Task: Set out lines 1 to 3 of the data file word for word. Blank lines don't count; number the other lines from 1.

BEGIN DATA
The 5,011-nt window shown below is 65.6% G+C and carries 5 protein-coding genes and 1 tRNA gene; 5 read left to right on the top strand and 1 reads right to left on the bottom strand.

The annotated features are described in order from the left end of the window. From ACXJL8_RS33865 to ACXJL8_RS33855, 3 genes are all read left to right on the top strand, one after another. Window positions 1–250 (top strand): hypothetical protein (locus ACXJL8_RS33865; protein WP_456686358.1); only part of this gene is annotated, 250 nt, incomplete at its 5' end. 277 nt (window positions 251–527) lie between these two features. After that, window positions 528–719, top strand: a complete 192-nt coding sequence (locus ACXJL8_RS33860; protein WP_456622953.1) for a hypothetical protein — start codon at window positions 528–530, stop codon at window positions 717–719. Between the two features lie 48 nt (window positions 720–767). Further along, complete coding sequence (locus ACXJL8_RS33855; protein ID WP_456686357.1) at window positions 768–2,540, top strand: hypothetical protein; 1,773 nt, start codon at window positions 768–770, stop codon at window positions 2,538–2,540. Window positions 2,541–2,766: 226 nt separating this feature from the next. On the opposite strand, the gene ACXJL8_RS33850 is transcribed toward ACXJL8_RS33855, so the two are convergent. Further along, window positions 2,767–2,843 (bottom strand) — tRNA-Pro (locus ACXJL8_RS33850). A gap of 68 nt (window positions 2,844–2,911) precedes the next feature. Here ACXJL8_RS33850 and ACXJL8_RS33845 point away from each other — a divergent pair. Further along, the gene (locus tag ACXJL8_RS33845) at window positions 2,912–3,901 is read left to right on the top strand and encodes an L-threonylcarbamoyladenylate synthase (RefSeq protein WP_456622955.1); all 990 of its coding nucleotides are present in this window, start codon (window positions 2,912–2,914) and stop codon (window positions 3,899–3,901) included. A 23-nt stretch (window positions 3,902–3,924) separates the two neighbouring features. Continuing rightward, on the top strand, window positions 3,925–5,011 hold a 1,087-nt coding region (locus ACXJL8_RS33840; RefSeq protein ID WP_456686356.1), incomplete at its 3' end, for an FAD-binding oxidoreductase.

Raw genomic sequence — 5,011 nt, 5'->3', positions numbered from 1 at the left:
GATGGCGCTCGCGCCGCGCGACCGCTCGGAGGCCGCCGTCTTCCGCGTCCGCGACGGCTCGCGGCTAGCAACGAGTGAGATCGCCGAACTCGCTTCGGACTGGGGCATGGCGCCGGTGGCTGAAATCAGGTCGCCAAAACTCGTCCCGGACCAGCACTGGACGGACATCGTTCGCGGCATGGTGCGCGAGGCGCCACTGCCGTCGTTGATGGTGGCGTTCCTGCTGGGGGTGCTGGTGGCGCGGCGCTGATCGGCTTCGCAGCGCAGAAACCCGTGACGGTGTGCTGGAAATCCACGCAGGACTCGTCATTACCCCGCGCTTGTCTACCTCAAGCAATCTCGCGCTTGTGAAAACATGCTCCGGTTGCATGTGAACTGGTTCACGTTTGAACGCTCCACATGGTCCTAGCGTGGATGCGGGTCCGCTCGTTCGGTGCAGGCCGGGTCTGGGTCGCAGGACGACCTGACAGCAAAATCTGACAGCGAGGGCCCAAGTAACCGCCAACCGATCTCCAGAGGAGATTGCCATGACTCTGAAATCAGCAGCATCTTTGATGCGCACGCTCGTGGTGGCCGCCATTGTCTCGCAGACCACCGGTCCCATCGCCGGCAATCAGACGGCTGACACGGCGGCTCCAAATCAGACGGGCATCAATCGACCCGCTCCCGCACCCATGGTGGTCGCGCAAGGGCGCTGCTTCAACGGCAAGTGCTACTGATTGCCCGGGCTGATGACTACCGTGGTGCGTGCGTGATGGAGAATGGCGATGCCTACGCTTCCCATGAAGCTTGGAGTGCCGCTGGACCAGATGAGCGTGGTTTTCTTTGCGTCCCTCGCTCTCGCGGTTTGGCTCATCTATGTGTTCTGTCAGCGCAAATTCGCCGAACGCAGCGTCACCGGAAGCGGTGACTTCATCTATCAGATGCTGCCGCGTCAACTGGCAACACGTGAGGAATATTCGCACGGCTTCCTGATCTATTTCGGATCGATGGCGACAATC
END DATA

The 5,011-nt window shown below is 65.6% G+C and carries 5 protein-coding genes and 1 tRNA gene; 5 read left to right on the top strand and 1 reads right to left on the bottom strand.

The annotated features are described in order from the left end of the window. From ACXJL8_RS33865 to ACXJL8_RS33855, 3 genes are all read left to right on the top strand, one after another. Window positions 1–250 (top strand): hypothetical protein (locus ACXJL8_RS33865; protein WP_456686358.1); only part of this gene is annotated, 250 nt, incomplete at its 5' end. 277 nt (window positions 251–527) lie between these two features. After that, window positions 528–719, top strand: a complete 192-nt coding sequence (locus ACXJL8_RS33860; protein WP_456622953.1) for a hypothetical protein — start codon at window positions 528–530, stop codon at window positions 717–719. Between the two features lie 48 nt (window positions 720–767). Further along, complete coding sequence (locus ACXJL8_RS33855; protein ID WP_456686357.1) at window positions 768–2,540, top strand: hypothetical protein; 1,773 nt, start codon at window positions 768–770, stop codon at window positions 2,538–2,540. Window positions 2,541–2,766: 226 nt separating this feature from the next. On the opposite strand, the gene ACXJL8_RS33850 is transcribed toward ACXJL8_RS33855, so the two are convergent. Further along, window positions 2,767–2,843 (bottom strand) — tRNA-Pro (locus ACXJL8_RS33850). A gap of 68 nt (window positions 2,844–2,911) precedes the next feature. Here ACXJL8_RS33850 and ACXJL8_RS33845 point away from each other — a divergent pair. Further along, the gene (locus tag ACXJL8_RS33845) at window positions 2,912–3,901 is read left to right on the top strand and encodes an L-threonylcarbamoyladenylate synthase (RefSeq protein WP_456622955.1); all 990 of its coding nucleotides are present in this window, start codon (window positions 2,912–2,914) and stop codon (window positions 3,899–3,901) included. A 23-nt stretch (window positions 3,902–3,924) separates the two neighbouring features. Continuing rightward, on the top strand, window positions 3,925–5,011 hold a 1,087-nt coding region (locus ACXJL8_RS33840; RefSeq protein ID WP_456686356.1), incomplete at its 3' end, for an FAD-binding oxidoreductase.

Raw genomic sequence — 5,011 nt, 5'->3', positions numbered from 1 at the left: